A second pipeline proposal to transport oil to Asia was officially launched on Monday when Kinder Morgan filed a project application for its $5.4-billion Trans Mountain expansion.
>The project would nearly triple oil capacity to 890,000 barrels annually and bring about 400 more tankers a year into Burrard Inlet (up from about 80) if it is approved by the National Energy Board and subsequently by the federal government.
The 1,150-kilometre pipeline will carry diluted bitumen from the Alberta oilsands, starting in Edmonton, through Jasper and across B.C. to the company’s Westbridge Terminal in Burnaby.
Kinder Morgan says nearly three-quarters of the proposed expanded pipeline’s length across most of the province will follow the existing right-of-way where the pipeline was first built in the 1950s. About 17 per cent of the route, and virtually all the way through the Lower Mainland west of Fort Langley, will deviate from the current line, but would follow other existing utility corridors or infrastructure.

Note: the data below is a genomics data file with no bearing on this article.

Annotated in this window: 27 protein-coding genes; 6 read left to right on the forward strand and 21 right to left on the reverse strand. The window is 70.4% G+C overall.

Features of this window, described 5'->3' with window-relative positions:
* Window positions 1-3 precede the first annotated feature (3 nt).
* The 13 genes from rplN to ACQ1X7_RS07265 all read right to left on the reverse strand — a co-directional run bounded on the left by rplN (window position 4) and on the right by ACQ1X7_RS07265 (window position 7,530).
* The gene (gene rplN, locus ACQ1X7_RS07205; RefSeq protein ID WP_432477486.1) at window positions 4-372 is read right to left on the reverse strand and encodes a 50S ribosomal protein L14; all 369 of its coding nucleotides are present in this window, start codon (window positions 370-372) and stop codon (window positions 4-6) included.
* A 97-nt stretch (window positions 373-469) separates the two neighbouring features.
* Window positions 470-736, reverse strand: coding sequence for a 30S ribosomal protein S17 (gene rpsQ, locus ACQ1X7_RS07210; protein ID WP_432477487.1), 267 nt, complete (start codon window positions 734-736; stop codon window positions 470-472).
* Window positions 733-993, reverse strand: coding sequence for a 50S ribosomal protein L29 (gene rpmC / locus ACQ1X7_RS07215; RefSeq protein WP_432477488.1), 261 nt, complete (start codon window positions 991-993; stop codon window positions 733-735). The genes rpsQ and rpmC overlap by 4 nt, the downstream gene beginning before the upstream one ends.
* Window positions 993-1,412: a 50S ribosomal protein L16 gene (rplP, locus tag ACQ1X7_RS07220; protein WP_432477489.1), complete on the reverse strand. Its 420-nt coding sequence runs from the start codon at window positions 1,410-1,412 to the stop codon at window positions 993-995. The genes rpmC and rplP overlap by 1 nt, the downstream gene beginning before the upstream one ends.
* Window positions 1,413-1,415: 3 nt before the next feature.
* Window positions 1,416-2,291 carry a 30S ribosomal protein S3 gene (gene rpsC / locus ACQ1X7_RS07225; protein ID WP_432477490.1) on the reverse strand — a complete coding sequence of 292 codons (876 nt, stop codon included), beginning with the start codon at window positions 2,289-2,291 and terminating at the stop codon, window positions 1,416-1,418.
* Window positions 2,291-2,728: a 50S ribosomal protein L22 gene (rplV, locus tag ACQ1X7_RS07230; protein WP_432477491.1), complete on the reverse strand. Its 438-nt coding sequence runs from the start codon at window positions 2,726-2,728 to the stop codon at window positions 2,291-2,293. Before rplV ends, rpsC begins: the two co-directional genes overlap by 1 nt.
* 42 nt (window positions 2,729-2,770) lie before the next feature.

Kinder Morgan is promising enhanced tanker safety in its more-than-15,000-page submission, and says it is continuing discussions with First Nations, whose support is critical to large infrastructure development projects in B.C.
The twinning of Kinder Morgan’s existing pipeline has already seen years of pushback from First Nations, environmentalists and community groups concerned about the potential for spills along the pipeline and from tankers. Both Vancouver and Burnaby’s city councils have voiced opposition to the project.
The project would create about 90 permanent jobs, and employ 4,500 people at the peak of construction.<
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